Below is a summary for the SCN1A gene observed in research publications. This is not meant to take the place of medical advice.
The online Gene Guide includes more information about SCN1A such as the chance of having another child with this condition, behavior and development concerns linked to SCN1A-related syndrome or specialists to consider for people with this condition. Share this resource with family members or your clinical providers.
What is SCN1A-Related Syndrome Syndrome?
SCN1A-related syndrome happens when there are changes to the SCN1A gene. These changes can keep the gene from working as it should.
SCN1A-related syndrome is also called Dravet Syndrome.
The SCN1A gene produces a protein that sits in the surface of brain cells and allows sodium to enter the cell. This protein is important for brain cells to make and transmit signals between cells. The protein is essential for these brain cells to work properly.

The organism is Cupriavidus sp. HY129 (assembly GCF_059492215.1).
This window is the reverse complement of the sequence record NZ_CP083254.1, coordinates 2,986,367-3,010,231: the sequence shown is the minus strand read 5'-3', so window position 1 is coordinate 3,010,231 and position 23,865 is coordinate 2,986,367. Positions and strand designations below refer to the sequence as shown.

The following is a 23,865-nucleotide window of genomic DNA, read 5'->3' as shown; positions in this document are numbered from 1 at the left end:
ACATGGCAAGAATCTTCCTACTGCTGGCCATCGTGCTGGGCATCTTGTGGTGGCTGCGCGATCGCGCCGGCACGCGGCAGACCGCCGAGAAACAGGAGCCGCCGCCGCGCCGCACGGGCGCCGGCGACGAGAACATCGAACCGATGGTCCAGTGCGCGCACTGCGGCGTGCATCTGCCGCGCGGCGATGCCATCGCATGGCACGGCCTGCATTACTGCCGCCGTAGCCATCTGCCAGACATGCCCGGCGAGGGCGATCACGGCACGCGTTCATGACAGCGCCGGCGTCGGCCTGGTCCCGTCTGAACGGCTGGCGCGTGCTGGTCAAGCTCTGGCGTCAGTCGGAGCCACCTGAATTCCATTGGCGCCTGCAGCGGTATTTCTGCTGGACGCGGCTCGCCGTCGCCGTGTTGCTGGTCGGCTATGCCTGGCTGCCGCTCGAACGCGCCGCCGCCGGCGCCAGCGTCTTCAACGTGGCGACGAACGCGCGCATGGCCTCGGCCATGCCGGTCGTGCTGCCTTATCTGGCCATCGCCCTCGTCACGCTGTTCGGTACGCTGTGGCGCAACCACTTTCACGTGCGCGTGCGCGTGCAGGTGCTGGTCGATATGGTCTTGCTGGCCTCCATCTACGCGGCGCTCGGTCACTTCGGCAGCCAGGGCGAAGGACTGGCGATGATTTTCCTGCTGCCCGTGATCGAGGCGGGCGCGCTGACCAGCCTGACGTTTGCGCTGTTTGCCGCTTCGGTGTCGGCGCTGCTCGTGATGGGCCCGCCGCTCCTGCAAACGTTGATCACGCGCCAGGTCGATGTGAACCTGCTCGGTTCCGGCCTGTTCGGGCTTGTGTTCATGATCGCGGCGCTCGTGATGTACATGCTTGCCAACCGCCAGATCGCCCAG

Because the SCN1A gene is important in the development and function of brain
cells, many people who have SCN1A-related syndrome have:
- Developmental delay and/or intellectual disability
- Autism spectrum disorder or autistic features
- Movement problems
- Concerns with sleep
How many people have SCN1A-related syndrome?
SCN1A-related syndrome occurs in 1 in 20,900 births. The first case of SCN1A- related syndrome was described in 2000. Scientists expect to find more people who have the syndrome as access to genetic testing improves.
Research Article Summaries